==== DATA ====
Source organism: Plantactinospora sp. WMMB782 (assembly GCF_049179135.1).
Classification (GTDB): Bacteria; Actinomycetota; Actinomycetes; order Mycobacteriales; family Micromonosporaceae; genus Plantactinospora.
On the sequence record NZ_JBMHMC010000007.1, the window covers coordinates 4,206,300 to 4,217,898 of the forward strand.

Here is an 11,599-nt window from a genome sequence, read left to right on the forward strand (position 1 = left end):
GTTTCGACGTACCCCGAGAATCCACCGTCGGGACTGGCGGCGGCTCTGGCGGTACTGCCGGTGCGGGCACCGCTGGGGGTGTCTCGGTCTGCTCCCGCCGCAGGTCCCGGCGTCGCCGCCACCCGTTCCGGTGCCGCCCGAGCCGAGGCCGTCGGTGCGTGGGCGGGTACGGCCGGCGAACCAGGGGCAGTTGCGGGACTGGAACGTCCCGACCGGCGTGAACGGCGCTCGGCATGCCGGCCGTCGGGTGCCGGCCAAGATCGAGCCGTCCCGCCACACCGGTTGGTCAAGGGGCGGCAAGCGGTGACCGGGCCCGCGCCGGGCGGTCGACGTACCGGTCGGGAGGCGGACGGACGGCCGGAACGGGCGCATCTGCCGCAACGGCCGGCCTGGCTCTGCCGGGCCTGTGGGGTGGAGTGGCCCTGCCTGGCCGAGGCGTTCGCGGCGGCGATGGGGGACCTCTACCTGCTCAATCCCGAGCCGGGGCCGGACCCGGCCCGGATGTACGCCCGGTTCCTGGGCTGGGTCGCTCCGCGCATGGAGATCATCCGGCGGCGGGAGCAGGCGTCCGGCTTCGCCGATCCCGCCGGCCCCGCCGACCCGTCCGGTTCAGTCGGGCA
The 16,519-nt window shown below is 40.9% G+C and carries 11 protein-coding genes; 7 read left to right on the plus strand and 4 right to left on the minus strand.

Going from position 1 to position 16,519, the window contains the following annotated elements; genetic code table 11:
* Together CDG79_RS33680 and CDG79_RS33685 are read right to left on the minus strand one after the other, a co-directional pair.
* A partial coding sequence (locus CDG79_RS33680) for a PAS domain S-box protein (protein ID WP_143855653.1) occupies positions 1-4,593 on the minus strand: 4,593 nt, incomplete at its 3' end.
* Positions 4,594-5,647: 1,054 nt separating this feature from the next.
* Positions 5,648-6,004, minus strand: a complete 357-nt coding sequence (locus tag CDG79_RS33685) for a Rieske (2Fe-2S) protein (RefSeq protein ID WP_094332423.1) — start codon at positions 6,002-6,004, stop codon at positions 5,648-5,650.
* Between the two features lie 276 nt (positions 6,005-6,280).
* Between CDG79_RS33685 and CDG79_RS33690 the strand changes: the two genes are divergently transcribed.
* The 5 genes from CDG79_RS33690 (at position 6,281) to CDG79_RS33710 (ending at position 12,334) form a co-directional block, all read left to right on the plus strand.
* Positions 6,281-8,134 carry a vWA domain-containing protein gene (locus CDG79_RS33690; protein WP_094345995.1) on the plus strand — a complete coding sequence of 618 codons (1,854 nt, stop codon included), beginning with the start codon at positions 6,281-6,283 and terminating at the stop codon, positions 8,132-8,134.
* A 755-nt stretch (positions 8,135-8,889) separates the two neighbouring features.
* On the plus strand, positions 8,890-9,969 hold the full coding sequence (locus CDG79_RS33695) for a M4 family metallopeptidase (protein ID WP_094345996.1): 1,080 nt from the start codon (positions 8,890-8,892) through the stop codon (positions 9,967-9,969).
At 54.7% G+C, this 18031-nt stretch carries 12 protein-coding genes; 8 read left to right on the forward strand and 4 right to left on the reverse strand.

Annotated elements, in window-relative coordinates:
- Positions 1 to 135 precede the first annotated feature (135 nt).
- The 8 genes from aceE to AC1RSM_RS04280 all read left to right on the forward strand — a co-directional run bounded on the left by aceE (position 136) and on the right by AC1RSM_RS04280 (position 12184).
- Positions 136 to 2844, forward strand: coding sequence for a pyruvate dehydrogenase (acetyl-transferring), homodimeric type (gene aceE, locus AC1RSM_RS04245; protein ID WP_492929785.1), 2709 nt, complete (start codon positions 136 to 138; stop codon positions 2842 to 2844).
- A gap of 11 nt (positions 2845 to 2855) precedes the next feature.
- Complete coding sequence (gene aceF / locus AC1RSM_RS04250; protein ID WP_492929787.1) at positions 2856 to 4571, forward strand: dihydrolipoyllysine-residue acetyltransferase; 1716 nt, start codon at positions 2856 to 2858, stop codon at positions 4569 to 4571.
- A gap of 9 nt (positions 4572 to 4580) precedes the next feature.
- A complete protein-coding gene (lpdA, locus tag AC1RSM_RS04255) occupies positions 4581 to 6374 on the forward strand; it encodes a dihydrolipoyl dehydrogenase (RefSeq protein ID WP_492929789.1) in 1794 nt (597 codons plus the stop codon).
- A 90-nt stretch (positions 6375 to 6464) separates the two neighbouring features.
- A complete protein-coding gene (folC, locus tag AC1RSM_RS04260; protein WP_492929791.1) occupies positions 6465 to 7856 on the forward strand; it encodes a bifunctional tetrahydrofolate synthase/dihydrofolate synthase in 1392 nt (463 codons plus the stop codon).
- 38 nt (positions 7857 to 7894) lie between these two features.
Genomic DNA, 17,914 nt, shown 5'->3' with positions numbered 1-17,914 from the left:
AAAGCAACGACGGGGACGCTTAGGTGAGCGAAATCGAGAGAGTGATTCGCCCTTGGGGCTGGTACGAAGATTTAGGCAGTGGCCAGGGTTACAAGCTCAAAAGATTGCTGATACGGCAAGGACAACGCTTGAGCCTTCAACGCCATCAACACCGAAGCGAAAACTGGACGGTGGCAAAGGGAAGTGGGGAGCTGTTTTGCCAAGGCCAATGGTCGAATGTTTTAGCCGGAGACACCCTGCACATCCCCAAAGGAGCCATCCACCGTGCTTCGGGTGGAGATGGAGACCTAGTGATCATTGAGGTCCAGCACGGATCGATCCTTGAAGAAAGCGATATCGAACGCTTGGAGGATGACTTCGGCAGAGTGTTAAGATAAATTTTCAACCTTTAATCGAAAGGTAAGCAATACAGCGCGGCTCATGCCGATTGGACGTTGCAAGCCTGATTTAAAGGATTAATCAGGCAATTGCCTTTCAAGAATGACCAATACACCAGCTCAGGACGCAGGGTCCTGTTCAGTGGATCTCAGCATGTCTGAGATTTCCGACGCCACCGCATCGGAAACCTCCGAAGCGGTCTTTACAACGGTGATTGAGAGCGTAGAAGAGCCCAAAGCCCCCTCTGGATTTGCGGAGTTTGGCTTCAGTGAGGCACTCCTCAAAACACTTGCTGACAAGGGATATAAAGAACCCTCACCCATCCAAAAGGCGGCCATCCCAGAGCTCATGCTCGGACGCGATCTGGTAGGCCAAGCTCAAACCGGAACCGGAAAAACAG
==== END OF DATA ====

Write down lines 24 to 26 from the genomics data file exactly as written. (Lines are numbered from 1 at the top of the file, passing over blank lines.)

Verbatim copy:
- Complete coding sequence (gene aceF / locus AC1RSM_RS04250; protein ID WP_492929787.1) at positions 2856 to 4571, forward strand: dihydrolipoyllysine-residue acetyltransferase; 1716 nt, start codon at positions 2856 to 2858, stop codon at positions 4569 to 4571.
- A gap of 9 nt (positions 4572 to 4580) precedes the next feature.
- A complete protein-coding gene (lpdA, locus tag AC1RSM_RS04255) occupies positions 4581 to 6374 on the forward strand; it encodes a dihydrolipoyl dehydrogenase (RefSeq protein ID WP_492929789.1) in 1794 nt (597 codons plus the stop codon).